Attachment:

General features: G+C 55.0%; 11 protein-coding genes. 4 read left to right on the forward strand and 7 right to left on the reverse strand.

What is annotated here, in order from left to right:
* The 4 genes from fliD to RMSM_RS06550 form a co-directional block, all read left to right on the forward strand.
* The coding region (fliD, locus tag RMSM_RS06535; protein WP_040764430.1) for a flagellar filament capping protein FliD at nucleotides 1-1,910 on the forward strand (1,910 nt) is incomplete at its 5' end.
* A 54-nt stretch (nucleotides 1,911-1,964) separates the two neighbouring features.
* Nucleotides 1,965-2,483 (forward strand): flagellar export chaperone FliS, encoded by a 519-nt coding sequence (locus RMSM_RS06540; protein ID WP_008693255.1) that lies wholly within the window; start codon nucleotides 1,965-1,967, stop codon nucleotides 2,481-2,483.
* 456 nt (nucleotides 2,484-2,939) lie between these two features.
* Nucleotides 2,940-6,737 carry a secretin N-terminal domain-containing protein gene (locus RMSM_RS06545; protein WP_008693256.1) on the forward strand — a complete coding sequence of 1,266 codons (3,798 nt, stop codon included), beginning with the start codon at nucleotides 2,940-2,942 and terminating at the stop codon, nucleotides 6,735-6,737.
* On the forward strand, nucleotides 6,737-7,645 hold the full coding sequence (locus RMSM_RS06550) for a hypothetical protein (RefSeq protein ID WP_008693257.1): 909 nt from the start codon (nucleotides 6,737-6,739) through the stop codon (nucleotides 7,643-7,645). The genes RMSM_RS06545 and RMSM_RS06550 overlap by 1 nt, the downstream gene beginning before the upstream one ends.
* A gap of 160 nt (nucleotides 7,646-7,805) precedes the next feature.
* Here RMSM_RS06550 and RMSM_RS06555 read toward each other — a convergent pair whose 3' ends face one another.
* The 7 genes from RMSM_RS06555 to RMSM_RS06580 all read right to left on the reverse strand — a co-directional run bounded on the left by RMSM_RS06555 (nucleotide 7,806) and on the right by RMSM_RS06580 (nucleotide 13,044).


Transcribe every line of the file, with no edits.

General features: G+C 55.0%; 11 protein-coding genes. 4 read left to right on the forward strand and 7 right to left on the reverse strand.

What is annotated here, in order from left to right:
* The 4 genes from fliD to RMSM_RS06550 form a co-directional block, all read left to right on the forward strand.
* The coding region (fliD, locus tag RMSM_RS06535; protein WP_040764430.1) for a flagellar filament capping protein FliD at nucleotides 1-1,910 on the forward strand (1,910 nt) is incomplete at its 5' end.
* A 54-nt stretch (nucleotides 1,911-1,964) separates the two neighbouring features.
* Nucleotides 1,965-2,483 (forward strand): flagellar export chaperone FliS, encoded by a 519-nt coding sequence (locus RMSM_RS06540; protein ID WP_008693255.1) that lies wholly within the window; start codon nucleotides 1,965-1,967, stop codon nucleotides 2,481-2,483.
* 456 nt (nucleotides 2,484-2,939) lie between these two features.
* Nucleotides 2,940-6,737 carry a secretin N-terminal domain-containing protein gene (locus RMSM_RS06545; protein WP_008693256.1) on the forward strand — a complete coding sequence of 1,266 codons (3,798 nt, stop codon included), beginning with the start codon at nucleotides 2,940-2,942 and terminating at the stop codon, nucleotides 6,735-6,737.
* On the forward strand, nucleotides 6,737-7,645 hold the full coding sequence (locus RMSM_RS06550) for a hypothetical protein (RefSeq protein ID WP_008693257.1): 909 nt from the start codon (nucleotides 6,737-6,739) through the stop codon (nucleotides 7,643-7,645). The genes RMSM_RS06545 and RMSM_RS06550 overlap by 1 nt, the downstream gene beginning before the upstream one ends.
* A gap of 160 nt (nucleotides 7,646-7,805) precedes the next feature.
* Here RMSM_RS06550 and RMSM_RS06555 read toward each other — a convergent pair whose 3' ends face one another.
* The 7 genes from RMSM_RS06555 to RMSM_RS06580 all read right to left on the reverse strand — a co-directional run bounded on the left by RMSM_RS06555 (nucleotide 7,806) and on the right by RMSM_RS06580 (nucleotide 13,044).